While a potential matchup is still at least 11ish weeks away, and there is time for both teams to develop and change, it is likely safe to assume that— barring injury— the Buckeyes will need to figure out a way to not let Tagovailoa run roughshod over the defense like Trace McSorley did last weekend if they want to have any shot at surviving the Tide.

This, more than anything, is why Penn State blitzed on roughly 80 percent of their defensive snaps on Saturday night. They knew that this would make them susceptible to the short pass and screen game, but it was a gamble that they were willing to take in an effort to make it difficult— if not impossible— for Haskins to get the ball down the field.

If 13 of his attempts of 15 yards or more result in touchdowns, that’s an untenable situation for any defense. So, the Nittany Lions knew that they had to sell out to defend that option. Fortunately for them, that also meant that their “load the box/rush more defenders than the O-line could handle” philosophy would also hamper the running game; two outta three ain’t bad, or so Meatloaf told me.

Unfortunately for them, the Bucks had a third potent weapon in their arsenal, and it was the one that eventually led to Saturday night’s improbable epic comeback. So, future OSU opponents, when game-planning to stop the Buckeye offense, you’re going to have to pick your poison; but, the poison that you don’t pick, might end up leading to your demise anyway.

Urban Meyer is the country’s second highest-paid college football coach, it would cost Ohio State more than $38 million to fire him without case.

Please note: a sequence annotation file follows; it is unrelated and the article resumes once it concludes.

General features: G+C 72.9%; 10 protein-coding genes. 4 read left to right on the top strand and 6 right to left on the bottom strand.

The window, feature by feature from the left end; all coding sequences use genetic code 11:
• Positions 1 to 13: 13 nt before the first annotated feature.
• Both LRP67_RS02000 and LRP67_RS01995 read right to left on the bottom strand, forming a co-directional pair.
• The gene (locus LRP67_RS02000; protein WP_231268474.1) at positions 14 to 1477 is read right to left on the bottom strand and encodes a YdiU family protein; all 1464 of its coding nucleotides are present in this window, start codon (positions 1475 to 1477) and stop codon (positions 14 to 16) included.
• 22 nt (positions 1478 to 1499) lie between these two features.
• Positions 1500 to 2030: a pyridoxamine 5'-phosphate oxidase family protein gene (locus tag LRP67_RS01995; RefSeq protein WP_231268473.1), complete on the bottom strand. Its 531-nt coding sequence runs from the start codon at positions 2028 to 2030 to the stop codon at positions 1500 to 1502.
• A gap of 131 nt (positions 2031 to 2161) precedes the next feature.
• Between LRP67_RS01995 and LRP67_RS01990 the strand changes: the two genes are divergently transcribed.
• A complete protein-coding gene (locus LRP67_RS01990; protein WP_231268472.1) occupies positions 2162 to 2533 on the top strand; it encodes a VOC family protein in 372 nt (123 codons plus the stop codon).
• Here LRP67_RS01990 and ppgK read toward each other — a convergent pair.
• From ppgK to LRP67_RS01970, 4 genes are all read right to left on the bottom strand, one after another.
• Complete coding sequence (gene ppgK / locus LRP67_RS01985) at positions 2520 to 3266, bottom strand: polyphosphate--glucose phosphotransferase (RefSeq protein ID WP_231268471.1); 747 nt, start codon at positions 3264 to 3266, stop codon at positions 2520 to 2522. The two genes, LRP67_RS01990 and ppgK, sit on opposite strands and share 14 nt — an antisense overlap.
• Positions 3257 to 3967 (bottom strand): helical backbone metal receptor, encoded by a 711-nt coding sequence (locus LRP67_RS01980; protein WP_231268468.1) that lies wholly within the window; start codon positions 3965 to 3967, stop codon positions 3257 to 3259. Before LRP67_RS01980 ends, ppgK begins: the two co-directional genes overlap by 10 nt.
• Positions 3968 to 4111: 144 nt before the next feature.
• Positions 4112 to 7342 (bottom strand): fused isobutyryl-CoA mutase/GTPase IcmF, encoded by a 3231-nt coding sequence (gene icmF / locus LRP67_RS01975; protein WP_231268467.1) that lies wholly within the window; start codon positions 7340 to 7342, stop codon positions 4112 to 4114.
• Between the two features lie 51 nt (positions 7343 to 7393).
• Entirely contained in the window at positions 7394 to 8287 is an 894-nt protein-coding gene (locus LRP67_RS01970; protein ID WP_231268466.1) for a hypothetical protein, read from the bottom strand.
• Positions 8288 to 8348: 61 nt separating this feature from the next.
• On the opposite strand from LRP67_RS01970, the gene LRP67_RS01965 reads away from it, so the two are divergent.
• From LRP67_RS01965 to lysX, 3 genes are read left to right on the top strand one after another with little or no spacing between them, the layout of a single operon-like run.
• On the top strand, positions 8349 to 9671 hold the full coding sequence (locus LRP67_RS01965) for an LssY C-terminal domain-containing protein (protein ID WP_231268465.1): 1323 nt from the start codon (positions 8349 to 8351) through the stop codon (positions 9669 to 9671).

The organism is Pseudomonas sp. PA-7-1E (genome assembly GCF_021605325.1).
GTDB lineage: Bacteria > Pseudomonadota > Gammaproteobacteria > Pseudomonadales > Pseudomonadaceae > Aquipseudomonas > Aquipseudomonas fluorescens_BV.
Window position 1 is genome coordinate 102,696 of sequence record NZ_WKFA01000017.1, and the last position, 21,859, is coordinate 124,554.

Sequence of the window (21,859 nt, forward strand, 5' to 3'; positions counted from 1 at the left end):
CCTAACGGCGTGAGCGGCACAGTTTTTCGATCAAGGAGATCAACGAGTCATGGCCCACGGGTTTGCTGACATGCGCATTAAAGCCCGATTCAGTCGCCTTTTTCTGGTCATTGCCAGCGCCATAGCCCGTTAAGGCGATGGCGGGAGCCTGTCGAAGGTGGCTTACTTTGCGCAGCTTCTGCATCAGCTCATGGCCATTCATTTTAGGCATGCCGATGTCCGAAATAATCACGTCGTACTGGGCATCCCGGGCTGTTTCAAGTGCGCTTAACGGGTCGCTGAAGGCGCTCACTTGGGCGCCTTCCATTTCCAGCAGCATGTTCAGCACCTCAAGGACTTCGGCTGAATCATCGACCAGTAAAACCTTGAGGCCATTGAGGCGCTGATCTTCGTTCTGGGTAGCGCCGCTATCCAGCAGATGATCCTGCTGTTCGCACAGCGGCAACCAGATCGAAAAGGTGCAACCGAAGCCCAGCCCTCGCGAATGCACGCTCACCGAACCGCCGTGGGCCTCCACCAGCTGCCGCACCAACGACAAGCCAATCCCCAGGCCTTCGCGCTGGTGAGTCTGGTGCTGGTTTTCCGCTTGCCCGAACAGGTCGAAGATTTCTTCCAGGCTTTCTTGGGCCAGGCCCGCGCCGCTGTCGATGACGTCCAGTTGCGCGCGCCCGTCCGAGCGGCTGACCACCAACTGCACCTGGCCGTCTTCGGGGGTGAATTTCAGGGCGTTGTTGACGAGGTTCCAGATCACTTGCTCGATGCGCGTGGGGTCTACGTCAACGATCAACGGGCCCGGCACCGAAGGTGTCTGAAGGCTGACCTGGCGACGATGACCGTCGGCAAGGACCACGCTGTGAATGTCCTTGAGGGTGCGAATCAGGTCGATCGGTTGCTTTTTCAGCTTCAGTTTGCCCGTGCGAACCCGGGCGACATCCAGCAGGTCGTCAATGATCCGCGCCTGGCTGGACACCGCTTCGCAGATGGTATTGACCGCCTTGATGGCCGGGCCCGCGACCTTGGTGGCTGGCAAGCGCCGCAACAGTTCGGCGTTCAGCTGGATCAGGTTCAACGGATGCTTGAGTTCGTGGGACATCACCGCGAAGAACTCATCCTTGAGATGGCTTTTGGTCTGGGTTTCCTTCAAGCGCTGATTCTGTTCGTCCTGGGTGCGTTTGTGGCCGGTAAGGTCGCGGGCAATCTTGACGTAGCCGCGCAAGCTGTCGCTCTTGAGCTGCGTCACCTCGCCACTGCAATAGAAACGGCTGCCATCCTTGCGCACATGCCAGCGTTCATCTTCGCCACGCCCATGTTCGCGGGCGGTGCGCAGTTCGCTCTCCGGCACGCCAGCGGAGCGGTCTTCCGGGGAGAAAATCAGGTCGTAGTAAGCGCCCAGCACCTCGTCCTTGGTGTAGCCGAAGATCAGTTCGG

-USA Today

Every time that this type of story comes out, I talk about the gross disparity between what coaches are paid, and what players are not paid. I’m not going to do that this time, because, I’m all for everyone making the most money that they can. I tend to think that players should be making more than they are, but that’s not an indictment on what a school is willing to pay a coach. I think it’s a bit bonkers, but they’ve gotta do them!

Anyway, the numbers that stood out most to me on USA Today’s annual salaries list, weren’t actually the salaries, but rather the buyouts. Urban Meyer’s buyout is just north of $38 million dollars, meaning that if Ohio State wanted to fire him, they would either need to do it “for cause,” which would undoubtedly be challenged by Meyer’s lawyers, or the school would have to pay him that total.